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Middle east

Senior Iraqi official calls for Anbar vote recount

Latest update : 2009-02-04

Amid fears that the results of Saturday's elections could trigger violence, Iraqi Deputy PM Rafaa al-Issawi called for a vote recount in the Sunni-dominated western Iraqi province of Anbar following allegations of vote fraud.

AFP - Iraqi Deputy Prime Minister Rafaa al-Issawi on Wednesday called for election ballots to be recounted in the former rebel stronghold of Anbar after allegations of vote fraud.
   
Complaints of cheating among rival parties in Saturday's provincial elections have threatened to boil over into violence in Anbar, the Sunni Arab-dominated province and former centre of a fierce anti-US insurgency.
   
"We demand a recount of the votes and to bring to justice the people who committed fraud," Issawi said in the regional capital of Ramadi after meeting with Sunni tribal leaders.
   
Sheikh Ahmed Abboud, a tribal leader in Anbar, told AFP that ballots have already been returned from Baghdad to Ramadi on Wednesday, strongly suggesting that a recount will take place.
   
"They are now under the control of the army," Abboud said.
   
Officials at the Iraq High Electoral Commission were not immediately available to comment.
   
Results from Saturday's poll in 14 Iraqi provinces are due to be announced on Thursday.
   
Following the election, there have been allegations of election irregularities in many provinces, but the complaints in Anbar took a graver turn when some heavily-armed tribes threatened violence.
   
Issawi is a member of the Concord Front, the main Sunni party in Iraq's parliament.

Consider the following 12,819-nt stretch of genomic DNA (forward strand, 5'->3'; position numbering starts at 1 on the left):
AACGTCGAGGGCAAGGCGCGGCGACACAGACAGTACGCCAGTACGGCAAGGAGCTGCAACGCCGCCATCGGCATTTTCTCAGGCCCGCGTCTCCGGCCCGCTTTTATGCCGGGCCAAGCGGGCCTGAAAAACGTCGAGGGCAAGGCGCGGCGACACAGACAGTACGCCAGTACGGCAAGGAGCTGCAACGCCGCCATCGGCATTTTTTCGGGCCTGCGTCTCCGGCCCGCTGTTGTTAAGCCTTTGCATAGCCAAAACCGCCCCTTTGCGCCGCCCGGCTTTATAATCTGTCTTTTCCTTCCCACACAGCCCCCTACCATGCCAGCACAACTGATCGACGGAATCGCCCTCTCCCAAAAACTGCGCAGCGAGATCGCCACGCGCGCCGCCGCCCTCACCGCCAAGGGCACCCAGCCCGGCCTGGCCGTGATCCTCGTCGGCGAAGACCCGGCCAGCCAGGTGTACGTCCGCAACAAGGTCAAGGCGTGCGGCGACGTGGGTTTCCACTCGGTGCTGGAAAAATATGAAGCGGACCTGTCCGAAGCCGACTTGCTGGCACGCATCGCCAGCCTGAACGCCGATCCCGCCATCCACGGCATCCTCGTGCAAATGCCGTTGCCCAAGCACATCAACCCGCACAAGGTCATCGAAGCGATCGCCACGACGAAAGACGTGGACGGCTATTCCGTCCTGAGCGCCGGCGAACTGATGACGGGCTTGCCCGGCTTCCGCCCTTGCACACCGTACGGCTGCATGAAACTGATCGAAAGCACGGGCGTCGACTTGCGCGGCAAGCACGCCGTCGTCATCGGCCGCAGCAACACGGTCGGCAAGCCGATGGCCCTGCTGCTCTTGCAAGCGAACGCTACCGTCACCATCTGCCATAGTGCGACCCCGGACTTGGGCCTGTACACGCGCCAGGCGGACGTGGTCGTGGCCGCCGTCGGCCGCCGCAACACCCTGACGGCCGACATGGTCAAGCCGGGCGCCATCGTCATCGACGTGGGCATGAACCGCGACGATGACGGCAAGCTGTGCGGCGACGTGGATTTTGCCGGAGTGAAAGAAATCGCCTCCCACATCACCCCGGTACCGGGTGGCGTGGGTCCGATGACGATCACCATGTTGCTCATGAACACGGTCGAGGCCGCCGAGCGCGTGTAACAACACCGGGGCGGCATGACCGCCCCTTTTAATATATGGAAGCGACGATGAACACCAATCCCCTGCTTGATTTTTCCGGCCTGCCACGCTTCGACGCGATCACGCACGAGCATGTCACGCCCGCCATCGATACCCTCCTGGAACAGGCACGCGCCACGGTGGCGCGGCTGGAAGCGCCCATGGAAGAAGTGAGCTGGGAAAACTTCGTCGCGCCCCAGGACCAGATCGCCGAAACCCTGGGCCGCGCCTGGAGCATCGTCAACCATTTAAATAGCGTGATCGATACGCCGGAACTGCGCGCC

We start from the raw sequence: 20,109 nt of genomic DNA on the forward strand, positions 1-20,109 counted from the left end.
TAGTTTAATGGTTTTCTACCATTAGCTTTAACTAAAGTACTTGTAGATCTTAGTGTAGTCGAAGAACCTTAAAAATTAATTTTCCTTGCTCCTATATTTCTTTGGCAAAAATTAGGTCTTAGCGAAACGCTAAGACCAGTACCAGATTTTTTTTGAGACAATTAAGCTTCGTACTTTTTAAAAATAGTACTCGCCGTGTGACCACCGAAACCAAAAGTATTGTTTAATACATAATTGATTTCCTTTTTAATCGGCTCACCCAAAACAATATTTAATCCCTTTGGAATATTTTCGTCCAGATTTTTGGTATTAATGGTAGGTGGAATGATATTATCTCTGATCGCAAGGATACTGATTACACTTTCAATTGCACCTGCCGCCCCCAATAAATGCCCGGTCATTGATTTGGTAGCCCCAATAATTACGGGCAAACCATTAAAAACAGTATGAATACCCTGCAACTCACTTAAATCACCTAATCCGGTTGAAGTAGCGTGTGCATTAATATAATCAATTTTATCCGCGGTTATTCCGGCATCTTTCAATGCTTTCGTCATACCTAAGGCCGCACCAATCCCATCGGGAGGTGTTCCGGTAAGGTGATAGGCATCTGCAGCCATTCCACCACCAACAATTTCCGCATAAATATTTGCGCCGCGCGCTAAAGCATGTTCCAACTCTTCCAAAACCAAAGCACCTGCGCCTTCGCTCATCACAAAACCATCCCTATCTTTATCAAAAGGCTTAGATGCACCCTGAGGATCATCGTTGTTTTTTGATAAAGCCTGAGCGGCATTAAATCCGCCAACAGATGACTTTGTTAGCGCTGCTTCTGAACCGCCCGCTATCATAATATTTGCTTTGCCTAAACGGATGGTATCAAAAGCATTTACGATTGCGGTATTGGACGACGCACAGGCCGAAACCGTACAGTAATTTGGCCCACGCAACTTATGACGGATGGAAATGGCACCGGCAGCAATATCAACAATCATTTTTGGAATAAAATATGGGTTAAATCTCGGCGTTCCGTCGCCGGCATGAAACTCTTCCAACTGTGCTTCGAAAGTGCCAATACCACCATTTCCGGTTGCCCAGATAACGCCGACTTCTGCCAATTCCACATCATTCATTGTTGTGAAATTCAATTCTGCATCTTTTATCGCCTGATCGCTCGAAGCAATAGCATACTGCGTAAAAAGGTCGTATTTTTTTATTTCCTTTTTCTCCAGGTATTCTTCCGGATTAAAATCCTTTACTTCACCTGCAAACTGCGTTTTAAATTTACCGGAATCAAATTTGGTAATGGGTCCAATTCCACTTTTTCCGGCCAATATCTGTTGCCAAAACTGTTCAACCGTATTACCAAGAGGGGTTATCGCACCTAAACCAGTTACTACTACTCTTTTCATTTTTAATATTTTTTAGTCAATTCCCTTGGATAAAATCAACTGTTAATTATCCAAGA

Official figures from the polls have yet to be released, but the Iraqi Islamic Party, a Sunni group which holds seats in the national parliament, said unofficial tallies showed it would retain control of the province.
   
The claims triggered immediate accusations of fraud from tribesmen, many of whom are leaders of the Sahwa, or Awakening, militias which have helped the US military battle Al-Qaeda in the province.
   
The stakes are particularly high in Anbar where a greater majority of Sunni parties did not participate in the 2005 election and many have high hopes of winning seats this time round.
   
At the close of Wednesday's meeting, participants agreed to ban the use of weapons to prevent the possibility of disagreements spiralling into violence, but the allegations of cheating appear unresolved.
   
Salah al-Mutlak, a member of parliament and chief of the National Dialogue Front, a Sunni bloc in parliament, said that while people should act rationally the vote had been tainted.
   
"Most of the competing lists in the provincial election in Anbar accused the Islamic Party of manipulating the election results," said Mutlak, who backed Iraqi National Project list in the provincial elections.
   
"We do not accept that the commission may cancel one ballot or another. Fraud exists and what we ignoring is its magnitude because the election commission is in the hands of the Islamic Party."
   
He further accused the Anbar elections commission chief of being member of the Islamic Party and having manipulated the results from each polling centre.
   
Sheikh Ahmed Abu Risha, a tribal chief who leads the Sahwa militia, said he believes that a lot of evidence shows the Islamic Party had committed fraud.
   
"Our proof is the result which was certified by the chief of each polling station, which was then sent to the president of the provincial election," he said.
   
The Iraqi Islamic Party, linked to the Muslim Brotherhood movement, is headed by Iraqi vice president Tareq al-Hashemi. The party took control of two of three Sunni province -- Anbar and Salaheddin -- in the 2005 elections.

Date created : 2009-02-04

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